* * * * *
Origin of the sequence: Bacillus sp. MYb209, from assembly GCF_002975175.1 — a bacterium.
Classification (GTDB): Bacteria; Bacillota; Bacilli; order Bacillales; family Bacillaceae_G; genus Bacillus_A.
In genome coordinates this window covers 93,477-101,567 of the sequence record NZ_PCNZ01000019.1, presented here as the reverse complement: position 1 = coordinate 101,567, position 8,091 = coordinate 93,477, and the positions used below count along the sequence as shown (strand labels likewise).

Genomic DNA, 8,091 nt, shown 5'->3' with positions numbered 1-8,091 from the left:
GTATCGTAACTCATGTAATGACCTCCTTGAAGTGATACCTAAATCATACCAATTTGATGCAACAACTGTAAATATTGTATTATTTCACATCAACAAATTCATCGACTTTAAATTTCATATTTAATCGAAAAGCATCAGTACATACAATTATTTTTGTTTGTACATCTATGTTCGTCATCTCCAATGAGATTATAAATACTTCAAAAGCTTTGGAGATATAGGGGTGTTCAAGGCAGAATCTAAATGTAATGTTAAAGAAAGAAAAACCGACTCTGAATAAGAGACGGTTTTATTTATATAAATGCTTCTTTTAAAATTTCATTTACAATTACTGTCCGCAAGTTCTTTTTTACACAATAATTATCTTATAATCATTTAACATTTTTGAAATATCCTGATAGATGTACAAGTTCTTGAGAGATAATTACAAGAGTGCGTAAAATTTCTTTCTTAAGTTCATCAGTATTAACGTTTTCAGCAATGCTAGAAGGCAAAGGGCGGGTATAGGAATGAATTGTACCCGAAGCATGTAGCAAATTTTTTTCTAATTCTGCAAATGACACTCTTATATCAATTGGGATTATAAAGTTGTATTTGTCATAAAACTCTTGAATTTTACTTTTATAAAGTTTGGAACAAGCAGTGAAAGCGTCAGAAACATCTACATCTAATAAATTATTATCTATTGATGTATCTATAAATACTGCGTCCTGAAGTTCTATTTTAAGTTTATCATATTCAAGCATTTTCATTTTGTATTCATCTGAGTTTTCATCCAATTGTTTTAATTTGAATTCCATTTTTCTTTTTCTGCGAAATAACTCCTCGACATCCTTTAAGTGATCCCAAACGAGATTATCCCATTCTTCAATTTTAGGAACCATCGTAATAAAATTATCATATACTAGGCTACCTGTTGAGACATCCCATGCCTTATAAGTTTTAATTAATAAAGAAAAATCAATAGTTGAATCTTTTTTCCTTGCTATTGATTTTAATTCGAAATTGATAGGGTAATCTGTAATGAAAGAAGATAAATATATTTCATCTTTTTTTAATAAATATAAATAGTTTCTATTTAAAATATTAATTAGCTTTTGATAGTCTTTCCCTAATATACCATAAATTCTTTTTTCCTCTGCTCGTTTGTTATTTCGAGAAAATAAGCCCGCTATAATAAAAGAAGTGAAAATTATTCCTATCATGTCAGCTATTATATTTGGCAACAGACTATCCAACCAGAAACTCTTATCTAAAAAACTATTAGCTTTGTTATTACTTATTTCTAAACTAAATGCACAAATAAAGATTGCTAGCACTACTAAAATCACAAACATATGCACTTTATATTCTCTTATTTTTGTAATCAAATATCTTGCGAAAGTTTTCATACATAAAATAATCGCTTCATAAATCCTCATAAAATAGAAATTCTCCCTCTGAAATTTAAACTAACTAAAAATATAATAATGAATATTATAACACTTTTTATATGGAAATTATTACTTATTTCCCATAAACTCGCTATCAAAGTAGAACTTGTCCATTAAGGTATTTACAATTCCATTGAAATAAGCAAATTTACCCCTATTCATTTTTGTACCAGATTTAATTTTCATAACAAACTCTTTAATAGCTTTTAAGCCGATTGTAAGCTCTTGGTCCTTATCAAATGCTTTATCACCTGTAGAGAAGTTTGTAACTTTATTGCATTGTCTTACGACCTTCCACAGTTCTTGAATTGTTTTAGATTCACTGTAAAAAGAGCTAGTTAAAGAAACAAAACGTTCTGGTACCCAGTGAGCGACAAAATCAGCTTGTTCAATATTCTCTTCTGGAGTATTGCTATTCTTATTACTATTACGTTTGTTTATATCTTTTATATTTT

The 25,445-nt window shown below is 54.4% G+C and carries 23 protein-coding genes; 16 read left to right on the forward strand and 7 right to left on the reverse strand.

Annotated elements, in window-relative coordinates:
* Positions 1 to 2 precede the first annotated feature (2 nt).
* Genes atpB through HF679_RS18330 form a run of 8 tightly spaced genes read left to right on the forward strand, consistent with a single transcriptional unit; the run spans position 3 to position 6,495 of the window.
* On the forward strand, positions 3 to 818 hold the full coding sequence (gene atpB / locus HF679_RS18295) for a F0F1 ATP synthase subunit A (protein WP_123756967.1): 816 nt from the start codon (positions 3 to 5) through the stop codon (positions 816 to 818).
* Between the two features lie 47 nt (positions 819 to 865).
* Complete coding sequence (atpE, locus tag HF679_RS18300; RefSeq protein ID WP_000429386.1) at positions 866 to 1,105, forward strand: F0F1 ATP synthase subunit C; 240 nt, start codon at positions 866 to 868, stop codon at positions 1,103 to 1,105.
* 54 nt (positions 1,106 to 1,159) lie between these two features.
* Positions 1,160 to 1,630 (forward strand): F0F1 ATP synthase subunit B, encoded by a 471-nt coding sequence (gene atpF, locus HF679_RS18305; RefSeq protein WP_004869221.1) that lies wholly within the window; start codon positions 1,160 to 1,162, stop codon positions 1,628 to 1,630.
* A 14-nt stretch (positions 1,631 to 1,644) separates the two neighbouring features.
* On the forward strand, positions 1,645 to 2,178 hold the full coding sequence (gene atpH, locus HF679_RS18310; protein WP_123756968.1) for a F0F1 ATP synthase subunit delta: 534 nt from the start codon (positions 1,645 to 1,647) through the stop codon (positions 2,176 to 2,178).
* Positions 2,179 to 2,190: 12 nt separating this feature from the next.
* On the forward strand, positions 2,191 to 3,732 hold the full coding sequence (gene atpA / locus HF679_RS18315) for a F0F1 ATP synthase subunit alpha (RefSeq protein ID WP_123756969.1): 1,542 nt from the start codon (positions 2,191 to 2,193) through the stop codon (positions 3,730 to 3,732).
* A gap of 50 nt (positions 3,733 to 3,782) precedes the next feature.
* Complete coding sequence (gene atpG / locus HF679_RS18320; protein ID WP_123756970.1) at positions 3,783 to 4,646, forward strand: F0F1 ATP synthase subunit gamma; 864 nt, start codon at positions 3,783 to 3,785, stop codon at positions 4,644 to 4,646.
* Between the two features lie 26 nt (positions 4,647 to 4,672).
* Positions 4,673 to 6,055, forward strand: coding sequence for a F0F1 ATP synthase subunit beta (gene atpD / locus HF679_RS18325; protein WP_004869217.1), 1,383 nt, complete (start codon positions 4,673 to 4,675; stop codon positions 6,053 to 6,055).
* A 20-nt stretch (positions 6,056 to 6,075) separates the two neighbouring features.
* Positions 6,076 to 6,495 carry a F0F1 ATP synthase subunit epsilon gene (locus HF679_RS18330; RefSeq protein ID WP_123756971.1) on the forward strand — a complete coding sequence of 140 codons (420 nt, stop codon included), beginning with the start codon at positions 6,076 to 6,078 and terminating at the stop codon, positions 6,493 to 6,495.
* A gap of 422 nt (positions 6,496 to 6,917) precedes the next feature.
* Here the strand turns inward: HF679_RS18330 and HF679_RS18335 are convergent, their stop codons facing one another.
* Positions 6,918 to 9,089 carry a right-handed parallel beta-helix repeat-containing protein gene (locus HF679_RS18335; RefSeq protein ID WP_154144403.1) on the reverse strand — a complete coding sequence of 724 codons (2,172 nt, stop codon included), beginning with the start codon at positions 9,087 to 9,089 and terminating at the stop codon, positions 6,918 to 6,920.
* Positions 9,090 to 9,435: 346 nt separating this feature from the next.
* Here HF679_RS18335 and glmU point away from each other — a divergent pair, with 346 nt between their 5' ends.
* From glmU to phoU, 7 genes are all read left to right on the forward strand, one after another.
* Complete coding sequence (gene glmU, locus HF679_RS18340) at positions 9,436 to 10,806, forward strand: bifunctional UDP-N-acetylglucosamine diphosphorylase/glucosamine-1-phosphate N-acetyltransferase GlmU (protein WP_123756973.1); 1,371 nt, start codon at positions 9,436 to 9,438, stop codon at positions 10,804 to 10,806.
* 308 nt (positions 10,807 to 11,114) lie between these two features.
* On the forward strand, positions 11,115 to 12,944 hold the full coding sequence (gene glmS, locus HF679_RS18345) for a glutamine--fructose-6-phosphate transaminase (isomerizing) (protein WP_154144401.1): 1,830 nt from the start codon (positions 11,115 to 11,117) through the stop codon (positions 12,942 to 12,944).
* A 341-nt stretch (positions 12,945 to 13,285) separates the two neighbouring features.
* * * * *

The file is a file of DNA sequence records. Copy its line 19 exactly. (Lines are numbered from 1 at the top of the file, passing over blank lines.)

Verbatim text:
* A gap of 50 nt (positions 3,733 to 3,782) precedes the next feature.